Saving, Sharing, and Playing Digital Media in Windows 7

These days, practically all of the media we consume is digital. Digital cameras have almost completely eliminated film, and more music is downloaded (legally or otherwise) than is sold on CDs. Even movies and TV are increasingly being delivered to a PC as a stream of bits rather than on a shiny disc.

The natural hub for managing all those media files is a PC. Two full-featured tools included with Windows 7 that allow you to manage, play, and share digital music, movies, and photos: Windows Media Player and Windows Media Center.

Some digital media tools previously included as a part of earlier Windows versions are not included with Windows 7. On a clean instal¬lation of Windows 7, for example, you can import pictures from a digital camera and view them using Windows Explorer or Windows Photo Viewer. To edit those imported photos, however, you must use third-party software.

Windows Media Player 12 is the latest incarnation of the core media manager/player program included in Windows. It’s superficially similar to its predecessors in layout with a navigation pane on the left side, a contents pane in the center, and tabs on the right for displaying lists of items to be played, synced, or burned to CD or DVD.

Most simple tasks in Windows Media Player work without any customization. If you double-click an album in the library, it begins playing through the default playback device (nor¬mally, your PC’s speakers).When you insert a DVD, the player starts, switches to full-screen mode, and begins playing back the movie immediately.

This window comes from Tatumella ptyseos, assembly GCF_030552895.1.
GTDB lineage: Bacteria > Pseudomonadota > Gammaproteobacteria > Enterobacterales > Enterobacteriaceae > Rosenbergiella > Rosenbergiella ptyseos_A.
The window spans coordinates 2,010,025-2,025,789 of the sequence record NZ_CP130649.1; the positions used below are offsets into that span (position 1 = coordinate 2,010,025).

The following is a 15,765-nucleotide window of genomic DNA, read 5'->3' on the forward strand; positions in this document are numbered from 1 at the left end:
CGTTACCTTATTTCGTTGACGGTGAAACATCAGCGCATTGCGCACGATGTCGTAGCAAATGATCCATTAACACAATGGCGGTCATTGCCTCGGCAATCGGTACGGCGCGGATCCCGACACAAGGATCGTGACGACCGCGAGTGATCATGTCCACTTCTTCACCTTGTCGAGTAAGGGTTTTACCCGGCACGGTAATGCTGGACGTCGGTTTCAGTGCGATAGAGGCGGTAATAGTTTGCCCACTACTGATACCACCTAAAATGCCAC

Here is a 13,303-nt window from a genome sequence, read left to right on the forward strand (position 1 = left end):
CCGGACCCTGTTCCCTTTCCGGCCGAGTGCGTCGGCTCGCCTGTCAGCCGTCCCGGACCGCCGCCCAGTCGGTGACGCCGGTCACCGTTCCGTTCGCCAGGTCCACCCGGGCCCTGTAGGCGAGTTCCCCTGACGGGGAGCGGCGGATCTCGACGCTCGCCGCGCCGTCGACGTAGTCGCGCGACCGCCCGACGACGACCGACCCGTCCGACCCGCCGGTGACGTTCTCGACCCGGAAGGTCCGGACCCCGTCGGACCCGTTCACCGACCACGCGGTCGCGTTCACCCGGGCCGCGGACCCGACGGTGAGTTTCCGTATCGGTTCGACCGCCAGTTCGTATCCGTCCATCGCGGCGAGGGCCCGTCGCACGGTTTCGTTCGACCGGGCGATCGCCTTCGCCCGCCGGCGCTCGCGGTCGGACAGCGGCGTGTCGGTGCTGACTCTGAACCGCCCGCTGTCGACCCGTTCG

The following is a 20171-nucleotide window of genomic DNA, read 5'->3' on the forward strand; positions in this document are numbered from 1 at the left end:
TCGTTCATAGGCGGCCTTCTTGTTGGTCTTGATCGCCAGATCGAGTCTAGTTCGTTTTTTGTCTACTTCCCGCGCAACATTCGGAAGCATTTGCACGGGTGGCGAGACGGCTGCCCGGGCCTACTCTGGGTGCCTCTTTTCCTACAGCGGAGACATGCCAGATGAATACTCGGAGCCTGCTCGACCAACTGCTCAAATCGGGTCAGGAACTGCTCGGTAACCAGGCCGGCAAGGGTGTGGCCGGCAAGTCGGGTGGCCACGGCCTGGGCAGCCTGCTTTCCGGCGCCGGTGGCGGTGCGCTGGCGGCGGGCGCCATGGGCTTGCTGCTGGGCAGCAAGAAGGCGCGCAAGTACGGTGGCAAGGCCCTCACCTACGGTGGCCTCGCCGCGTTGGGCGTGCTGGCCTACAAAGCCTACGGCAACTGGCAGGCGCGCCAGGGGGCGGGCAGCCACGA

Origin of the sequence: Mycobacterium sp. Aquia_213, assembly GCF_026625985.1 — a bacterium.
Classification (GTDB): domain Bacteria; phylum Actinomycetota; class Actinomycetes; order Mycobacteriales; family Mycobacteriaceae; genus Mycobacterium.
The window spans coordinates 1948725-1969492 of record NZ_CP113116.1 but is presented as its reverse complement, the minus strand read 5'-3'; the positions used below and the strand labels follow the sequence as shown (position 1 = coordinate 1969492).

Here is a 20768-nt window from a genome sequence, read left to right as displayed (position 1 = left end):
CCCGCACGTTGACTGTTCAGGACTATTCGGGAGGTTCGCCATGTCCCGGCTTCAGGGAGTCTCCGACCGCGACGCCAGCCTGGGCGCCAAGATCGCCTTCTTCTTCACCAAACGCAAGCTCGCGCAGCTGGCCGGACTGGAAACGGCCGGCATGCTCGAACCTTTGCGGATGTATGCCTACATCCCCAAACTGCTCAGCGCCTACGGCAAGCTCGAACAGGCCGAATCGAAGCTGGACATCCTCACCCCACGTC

What’s new in Windows Media Player 12? The most significant change is one you might not notice immediately: the player now supports playback of additional file types, including standard and high-definition movies recorded on digital cameras and saved in H.264 and AVC formats.If you previously had to install a third-party package such as Apple’s Quick¬Time to play back those movies, you’ll be pleasantly surprised to find that you can now play them using Windows Media Player.

The other significant new digital-media feature in Windows Media Player 12 is the ability to stream media between devices on a Windows network. After you enable this capability, you can select a remote device (such as the HP MediaSmart Connect device) and use the Play To menu to send the contents of a playlist from your Windows 7 PC to that device over the network.

The other major media program in Windows 7 is Windows Media Center. For playing back media files, it shares much of the code from Windows Media Player. (One major capability that Media Center has that is not in Media Player is the ability to record TV from a TV tuner device.) Media Center uses what is known as a 10-foot interface, designed to be used in a living room with a remote control (although it’s quite functional on a laptop or desktop PC as well).

Source of Information : Microsoft Press - Windows 7 Inside Out

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